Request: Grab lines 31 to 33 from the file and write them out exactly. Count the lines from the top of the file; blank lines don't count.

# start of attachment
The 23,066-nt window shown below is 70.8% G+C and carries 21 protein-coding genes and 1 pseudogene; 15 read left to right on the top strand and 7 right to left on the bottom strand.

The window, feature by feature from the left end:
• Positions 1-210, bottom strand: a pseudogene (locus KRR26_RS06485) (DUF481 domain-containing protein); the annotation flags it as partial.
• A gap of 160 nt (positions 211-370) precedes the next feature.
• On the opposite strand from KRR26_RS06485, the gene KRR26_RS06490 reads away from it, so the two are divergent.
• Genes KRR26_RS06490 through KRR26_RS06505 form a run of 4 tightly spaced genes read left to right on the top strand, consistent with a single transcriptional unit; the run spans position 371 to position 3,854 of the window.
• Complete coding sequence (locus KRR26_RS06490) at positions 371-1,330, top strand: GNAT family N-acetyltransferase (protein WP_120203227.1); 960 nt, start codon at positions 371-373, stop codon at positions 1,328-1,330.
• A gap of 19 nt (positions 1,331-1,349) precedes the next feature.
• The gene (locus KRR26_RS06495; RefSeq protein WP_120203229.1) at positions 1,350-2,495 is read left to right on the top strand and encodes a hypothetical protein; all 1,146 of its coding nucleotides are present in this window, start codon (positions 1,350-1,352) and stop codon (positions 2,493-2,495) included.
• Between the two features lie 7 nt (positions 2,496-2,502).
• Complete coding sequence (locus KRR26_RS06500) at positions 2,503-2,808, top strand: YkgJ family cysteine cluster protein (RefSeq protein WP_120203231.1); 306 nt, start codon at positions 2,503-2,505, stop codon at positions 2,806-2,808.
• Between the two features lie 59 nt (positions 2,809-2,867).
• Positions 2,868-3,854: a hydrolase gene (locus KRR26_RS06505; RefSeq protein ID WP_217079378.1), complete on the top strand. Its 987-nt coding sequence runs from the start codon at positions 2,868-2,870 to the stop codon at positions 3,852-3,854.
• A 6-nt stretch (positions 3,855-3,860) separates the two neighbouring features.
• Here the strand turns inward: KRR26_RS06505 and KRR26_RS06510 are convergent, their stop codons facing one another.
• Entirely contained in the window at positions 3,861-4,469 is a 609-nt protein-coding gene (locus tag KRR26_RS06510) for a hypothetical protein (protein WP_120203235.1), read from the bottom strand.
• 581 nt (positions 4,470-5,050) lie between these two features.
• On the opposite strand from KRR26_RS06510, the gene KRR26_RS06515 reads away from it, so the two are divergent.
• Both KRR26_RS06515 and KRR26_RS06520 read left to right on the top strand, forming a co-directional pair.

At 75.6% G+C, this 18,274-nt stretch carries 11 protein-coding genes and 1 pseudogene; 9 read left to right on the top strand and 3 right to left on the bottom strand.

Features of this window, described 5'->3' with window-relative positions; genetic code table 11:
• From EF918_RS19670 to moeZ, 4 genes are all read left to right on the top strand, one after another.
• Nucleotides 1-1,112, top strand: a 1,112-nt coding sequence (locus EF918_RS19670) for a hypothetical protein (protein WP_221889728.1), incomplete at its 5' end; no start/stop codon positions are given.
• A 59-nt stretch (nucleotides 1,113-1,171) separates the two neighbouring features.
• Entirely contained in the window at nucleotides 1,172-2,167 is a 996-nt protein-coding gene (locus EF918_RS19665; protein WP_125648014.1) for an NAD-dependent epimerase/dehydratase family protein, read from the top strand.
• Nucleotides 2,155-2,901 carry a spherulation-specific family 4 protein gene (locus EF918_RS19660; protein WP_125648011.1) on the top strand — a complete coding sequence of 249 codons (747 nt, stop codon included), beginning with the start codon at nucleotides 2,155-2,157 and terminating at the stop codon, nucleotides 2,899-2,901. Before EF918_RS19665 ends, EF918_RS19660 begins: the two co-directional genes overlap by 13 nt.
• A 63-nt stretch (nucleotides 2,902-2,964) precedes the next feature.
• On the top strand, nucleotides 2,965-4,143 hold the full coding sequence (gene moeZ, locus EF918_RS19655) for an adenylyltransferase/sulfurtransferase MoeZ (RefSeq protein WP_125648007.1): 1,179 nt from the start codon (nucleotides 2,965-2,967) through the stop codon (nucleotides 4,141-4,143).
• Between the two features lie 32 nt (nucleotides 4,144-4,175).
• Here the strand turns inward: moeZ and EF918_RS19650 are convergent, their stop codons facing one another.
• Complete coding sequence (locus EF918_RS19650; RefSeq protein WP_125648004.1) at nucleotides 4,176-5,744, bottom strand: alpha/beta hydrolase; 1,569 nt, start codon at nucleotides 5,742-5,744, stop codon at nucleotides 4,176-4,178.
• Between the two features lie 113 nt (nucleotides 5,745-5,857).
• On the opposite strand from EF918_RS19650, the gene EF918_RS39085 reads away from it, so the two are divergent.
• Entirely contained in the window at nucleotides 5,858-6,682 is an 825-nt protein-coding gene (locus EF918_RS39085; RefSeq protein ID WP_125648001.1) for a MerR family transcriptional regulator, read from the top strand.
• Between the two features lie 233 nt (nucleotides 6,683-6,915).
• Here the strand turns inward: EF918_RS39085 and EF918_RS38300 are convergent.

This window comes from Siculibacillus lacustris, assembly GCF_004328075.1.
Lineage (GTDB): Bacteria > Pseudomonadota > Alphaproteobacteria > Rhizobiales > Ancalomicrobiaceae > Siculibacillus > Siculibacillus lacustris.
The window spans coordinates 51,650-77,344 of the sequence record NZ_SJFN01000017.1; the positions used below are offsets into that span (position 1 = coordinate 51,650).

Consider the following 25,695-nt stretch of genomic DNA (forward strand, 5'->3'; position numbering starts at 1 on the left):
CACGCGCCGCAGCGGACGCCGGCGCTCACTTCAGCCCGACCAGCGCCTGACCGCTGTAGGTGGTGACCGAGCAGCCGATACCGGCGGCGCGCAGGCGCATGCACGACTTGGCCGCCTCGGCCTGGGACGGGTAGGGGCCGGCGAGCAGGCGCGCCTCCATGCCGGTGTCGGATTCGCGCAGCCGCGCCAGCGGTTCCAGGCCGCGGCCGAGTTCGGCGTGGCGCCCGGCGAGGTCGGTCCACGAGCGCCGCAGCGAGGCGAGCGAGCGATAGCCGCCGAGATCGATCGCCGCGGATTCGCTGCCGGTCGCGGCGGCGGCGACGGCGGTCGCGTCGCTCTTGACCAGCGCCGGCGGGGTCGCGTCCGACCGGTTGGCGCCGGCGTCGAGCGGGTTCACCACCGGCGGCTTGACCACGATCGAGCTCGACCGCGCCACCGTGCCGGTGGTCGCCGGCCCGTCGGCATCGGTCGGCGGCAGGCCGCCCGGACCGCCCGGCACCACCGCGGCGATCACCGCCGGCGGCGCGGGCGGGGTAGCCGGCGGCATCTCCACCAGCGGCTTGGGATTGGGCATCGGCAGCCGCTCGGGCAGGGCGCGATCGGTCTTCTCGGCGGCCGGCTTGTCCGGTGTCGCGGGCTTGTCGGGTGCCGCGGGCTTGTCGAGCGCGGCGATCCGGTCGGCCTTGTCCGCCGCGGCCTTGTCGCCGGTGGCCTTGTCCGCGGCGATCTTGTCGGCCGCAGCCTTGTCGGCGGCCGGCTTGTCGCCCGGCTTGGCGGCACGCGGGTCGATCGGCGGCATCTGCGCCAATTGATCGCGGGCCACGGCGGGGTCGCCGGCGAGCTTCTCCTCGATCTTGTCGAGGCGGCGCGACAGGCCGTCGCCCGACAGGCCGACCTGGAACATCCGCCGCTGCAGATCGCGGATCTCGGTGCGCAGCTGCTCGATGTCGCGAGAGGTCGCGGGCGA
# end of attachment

• Complete coding sequence (locus EF918_RS19650; RefSeq protein WP_125648004.1) at nucleotides 4,176-5,744, bottom strand: alpha/beta hydrolase; 1,569 nt, start codon at nucleotides 5,742-5,744, stop codon at nucleotides 4,176-4,178.
• Between the two features lie 113 nt (nucleotides 5,745-5,857).
• On the opposite strand from EF918_RS19650, the gene EF918_RS39085 reads away from it, so the two are divergent.